# Explicit descriptions of groups of order 45

I know that there are two groups of order 45, and obviously one of them (up to isomorphism) is $\mathbb{Z}_{45}$. I'm trying to understand explicitly what the structure of the other is like.

By Cauchy's Theorem and Sylow's First Theorem, it has a subgroup of order 3, one of order 5, and one of order 9. What this second group of order 45 doesn't have, unlike $\mathbb{Z}_{45}$, is a subgroup of order 15. This rules out an element of order 15, which would generate a cyclic subgroup. I know the group is abelian since we can write it as a product of normal subgroups. Otherwise I'm unsure of what consequences this has, and what the structure of the non-cyclic group of order 45 is.

So basically my question is...how do we obtain an explicit description of the the non-cyclic group of order 45?

By Sylow's theorem, the number of subgroups of order $5$ must divide $45$, and must be congruent to $1$ modulo $5$; the only possibility is that there is a single group of order $5$. Likewise, the number of subgroups of order $9$ must divide $45$ and be congruent to $1$ modulo $3$; the only possibility is that there is a single subgroup of order $9$.

So the group has a single subgroup of order $5$, which must be isomorphic to $\mathbb{Z}_5$ (since that is the only group of order $5$), and a single subgroup of order $9$, which is isomorphic to either $\mathbb{Z}_9$ or to $\mathbb{Z}_3\times\mathbb{Z}_3$ (since the only groups of order $p^2$, with $p$ prime, are the cyclic group of order $p^2$ and a direct product of two copies of the cyclic group of order $p$).

Moreover, both Sylow subgroups are normal; let $N$ be the $5$-Sylow subgroups, and $M$ be the $3$-Sylow subgroup. Then $N\cap M=\{1\}$ since the orders are coprime, and $NM$ is a subgroup (since both $N$ and $M$ are normal). And $$|NM| = \frac{|N|\,|M|}{|N\cap M|} = 9\times 5 = 45 = |G|,$$ so $G=NM$. Since $N$ and $M$ are normal, $nm=mn$ for every $m\in M$ and $n\in N$. So $G\cong N\times M\cong \mathbb{Z}_5\times M$. There are two possibilities for $M$, giving you the only two possibilities for $G$.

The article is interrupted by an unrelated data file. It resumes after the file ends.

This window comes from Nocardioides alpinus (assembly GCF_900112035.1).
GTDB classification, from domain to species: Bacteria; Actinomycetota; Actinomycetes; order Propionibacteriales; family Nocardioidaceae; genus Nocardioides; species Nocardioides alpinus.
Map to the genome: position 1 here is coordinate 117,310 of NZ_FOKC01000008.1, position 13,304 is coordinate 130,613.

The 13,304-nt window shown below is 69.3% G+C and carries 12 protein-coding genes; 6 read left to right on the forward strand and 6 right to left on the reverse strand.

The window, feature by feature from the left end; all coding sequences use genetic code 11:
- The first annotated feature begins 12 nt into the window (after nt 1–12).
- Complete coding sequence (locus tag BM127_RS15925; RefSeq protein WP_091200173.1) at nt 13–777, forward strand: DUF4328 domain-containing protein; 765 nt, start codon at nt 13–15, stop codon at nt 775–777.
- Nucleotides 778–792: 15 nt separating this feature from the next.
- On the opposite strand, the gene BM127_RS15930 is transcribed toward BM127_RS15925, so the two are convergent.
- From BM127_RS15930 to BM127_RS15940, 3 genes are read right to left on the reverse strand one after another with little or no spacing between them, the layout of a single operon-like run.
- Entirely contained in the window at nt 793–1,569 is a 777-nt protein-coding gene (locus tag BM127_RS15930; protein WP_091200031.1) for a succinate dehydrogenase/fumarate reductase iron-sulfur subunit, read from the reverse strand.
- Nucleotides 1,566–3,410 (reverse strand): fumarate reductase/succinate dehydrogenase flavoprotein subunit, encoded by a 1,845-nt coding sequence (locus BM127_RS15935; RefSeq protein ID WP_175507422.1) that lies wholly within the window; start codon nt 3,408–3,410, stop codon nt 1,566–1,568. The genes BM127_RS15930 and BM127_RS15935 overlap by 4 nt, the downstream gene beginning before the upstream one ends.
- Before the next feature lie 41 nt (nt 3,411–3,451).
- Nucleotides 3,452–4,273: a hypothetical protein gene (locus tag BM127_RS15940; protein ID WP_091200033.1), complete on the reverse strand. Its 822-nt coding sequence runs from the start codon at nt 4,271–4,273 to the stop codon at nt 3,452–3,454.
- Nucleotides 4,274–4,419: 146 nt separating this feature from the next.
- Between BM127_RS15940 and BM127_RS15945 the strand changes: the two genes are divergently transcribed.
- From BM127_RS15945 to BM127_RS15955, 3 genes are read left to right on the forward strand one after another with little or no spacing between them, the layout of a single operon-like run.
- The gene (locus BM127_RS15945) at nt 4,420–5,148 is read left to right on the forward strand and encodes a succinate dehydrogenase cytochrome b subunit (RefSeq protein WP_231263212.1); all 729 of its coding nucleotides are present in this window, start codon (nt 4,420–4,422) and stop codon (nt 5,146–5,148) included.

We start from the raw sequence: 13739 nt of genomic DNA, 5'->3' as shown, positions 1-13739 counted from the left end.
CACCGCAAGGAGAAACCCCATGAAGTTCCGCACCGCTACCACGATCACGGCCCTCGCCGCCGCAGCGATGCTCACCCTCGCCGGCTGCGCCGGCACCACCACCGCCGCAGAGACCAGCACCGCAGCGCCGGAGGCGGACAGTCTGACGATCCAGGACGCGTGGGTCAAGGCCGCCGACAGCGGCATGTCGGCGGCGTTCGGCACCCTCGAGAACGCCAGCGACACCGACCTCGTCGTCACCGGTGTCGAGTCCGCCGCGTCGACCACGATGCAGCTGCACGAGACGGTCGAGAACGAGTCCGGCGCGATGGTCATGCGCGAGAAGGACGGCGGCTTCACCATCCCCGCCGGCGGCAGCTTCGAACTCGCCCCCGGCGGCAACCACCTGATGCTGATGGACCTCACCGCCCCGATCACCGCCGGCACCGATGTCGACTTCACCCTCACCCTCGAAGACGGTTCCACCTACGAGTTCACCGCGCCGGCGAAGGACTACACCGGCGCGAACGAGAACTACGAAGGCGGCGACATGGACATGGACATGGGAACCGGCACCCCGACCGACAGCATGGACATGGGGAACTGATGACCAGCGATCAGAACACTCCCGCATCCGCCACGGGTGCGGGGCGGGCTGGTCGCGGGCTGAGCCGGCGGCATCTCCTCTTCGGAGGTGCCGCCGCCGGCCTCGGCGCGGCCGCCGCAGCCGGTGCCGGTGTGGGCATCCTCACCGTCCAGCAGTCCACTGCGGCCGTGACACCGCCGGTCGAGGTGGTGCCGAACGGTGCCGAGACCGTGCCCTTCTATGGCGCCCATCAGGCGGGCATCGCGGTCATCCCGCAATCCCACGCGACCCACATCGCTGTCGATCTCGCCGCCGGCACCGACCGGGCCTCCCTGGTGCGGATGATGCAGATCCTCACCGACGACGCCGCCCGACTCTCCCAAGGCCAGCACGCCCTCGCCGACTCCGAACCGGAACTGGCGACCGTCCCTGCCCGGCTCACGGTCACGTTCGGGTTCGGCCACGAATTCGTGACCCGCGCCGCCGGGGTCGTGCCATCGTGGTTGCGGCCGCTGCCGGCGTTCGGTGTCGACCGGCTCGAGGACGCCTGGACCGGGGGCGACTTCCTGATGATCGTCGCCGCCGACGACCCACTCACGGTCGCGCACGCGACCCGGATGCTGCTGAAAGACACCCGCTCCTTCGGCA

Note that in both cases you get subgroups of order $15$; what you don't get in one of the cases is an element of order $45$.

• You wrote $3 \times 5 = 45$. Lol Feb 12 '12 at 5:31
• @Patrick: And you wrote $\mathbb{Z}_3\times\mathbb{Z}_3\mathbb{Z}_5$... Fixed. Feb 12 '12 at 5:33
• Great answer. You did not assume OP's finding which was that there was only $2$ groups of order $45$, which I think is cool for people who have no idea how OP might have found that. Feb 12 '12 at 5:34
• I had nearly all of that in mind. All except the two possibilities for the Sylow 3-subgroup. This idea of decomposing the subgroups I'm sure generalizes very widely, so this is great. Thanks. Feb 12 '12 at 13:15

If you know that there are two groups of order $45$, the first groups you must think of are abelian groups, i.e. direct product of cyclic groups by the finitely-generated-abelian-groups classification. Now your "building blocks" are $\mathbb Z_3$, which you have twice, and $\mathbb Z_5$, which you have once. If you try to "put them all together" you get $\mathbb Z_{45}$, which we clearly expected. Now other combinations would be $\mathbb Z_9 \times \mathbb Z_5$, $\mathbb Z_3 \times \mathbb Z_3\times \mathbb Z_5$, and $\mathbb Z_{15} \times \mathbb Z_3$. For the first one, since $g.c.d.(9,5) = 1$, you know that this group will be cyclic, hence isomorphic to $\mathbb Z_{45}$.

For the other two, since $g.c.d(3,5) = 1$, $\mathbb Z_3 \times \mathbb Z_5$ is isomorphic to $\mathbb Z_{15}$ so we don't have anything new there. But in $\mathbb Z_{15} \times \mathbb Z_3$, every element has order that divides $15$, thus this group cannot be isomorphic to $\mathbb Z_{45}$.

Hope that helps,

• Heh you were quicker than me on that one! Feb 12 '12 at 5:33
• Yes, knowing that it was abelian I should have followed up with the Fundamental Theorem of Finite Abelian Groups... Another good way of looking at it. Thanks. Feb 12 '12 at 20:22

It's $\mathbb{Z}_{15} \times \mathbb{Z}_3$. Note that there is indeed a subgroup of order $15$.